- There is a huge gap between the views of senior executives/boards of directors and CISOs when it comes to managing cyber risks
- To bridge that divide, CISOs need to speak the language of business risk, while executives must remove the blinders that keep them from seeing the depth of the problem.
A couple of recent studies that came to light underscore the very large disconnect between boards of directors/CEOs and the CISO when it comes to managing cyber risks. In the “Governance of Enterprise Security: CyLab 2012 Report,” conducted by Carnegie Mellon CyLab for RSA, some very disturbing findings came to light from the energy/utilities sector. That study, scrutinized whether boards and CEOs were carrying out fundamental cyber governance tasks and discovered that 71% of those boards rarely or never reviewed privacy and security budgets, 79% rarely/never reviewed roles and responsibilities, 64% rarely/never reviewed top-level policies and 57% rarely/never reviewed security program assessments. This, in a highly regulated and essential industry.
The other survey of 300 IT security professionals at Infosecurity Europe, conducted by Cryptzone, found that 52% of respondents believe that boards have access to the enterprise’s most sensitive information while having the least understanding of security. It also found that more than half of those security professionals think that executives and directors believe that they are above having to comply with their organization’s security policies and procedures.
It’s easy to assign blame – CISOs aren’t communicating in a language spoken by business leaders (the language of business risk) and directors are putting their heads in the sand and giving short shrift to a critical business problem. At the recent IT Security Analyst & CISO Forum in London, one CISO from a large multinational said, “In reporting security metrics to boards (of directors), they want to know ‘how secure are we and what’s the trend’, and you get one line to answer it.” At the other end of the spectrum, another CISO in the same exchange urged colleagues to build relationships and gain support from the CFO by speaking “the same language…At the end of the day it’s about us becoming more business managers than technology managers.”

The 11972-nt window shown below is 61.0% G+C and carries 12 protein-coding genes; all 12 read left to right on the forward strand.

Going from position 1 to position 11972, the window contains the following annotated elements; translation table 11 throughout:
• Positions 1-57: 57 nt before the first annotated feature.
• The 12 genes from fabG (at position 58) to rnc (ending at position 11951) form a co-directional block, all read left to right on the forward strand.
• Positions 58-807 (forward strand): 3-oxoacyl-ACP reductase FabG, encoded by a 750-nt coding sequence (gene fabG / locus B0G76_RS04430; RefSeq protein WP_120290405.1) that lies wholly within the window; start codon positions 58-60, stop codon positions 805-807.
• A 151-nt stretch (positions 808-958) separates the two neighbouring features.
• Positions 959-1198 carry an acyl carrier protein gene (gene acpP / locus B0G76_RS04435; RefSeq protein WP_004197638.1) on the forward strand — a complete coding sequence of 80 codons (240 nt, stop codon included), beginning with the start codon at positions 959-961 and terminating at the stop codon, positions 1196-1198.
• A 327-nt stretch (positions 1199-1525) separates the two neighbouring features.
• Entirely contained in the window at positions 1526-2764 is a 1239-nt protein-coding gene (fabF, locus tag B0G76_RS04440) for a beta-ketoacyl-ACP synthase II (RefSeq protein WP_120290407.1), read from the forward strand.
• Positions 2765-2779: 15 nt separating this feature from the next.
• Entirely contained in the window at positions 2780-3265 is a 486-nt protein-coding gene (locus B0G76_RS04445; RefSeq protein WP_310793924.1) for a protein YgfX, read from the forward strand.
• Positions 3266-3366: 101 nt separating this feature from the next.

The inflammatory headlines for those studies asserting “clueless” boards and the “flouting” of security policies by executives and directors should serve as a wake-up call to both CISOs and the boards they should be communicating with. Hiring a CISO, maintaining the same (or ever so slightly higher) IT security budget and assuming the problem is taken care of while a constant stream of breach headlines proves otherwise is not good risk management. Conversely, CISOs need to communicate the issues in terms of business risk, rather than technology, vulnerabilities or threats.
Not all boards are so clueless, and new SEC guidelines that came out late in 2011 could help to better align boards and the CISOs that report (directly or indirectly) to them. The SEC guidelines mandate that publicly held companies disclose any security events that materially impact the organization’s products, services, relationships or competitive stance or if those events could make investing in the company more risky. Meanwhile, another IT security executive at the CISO Forum in early May said that he is seeing more boards taking direct sponsorship of security initiatives.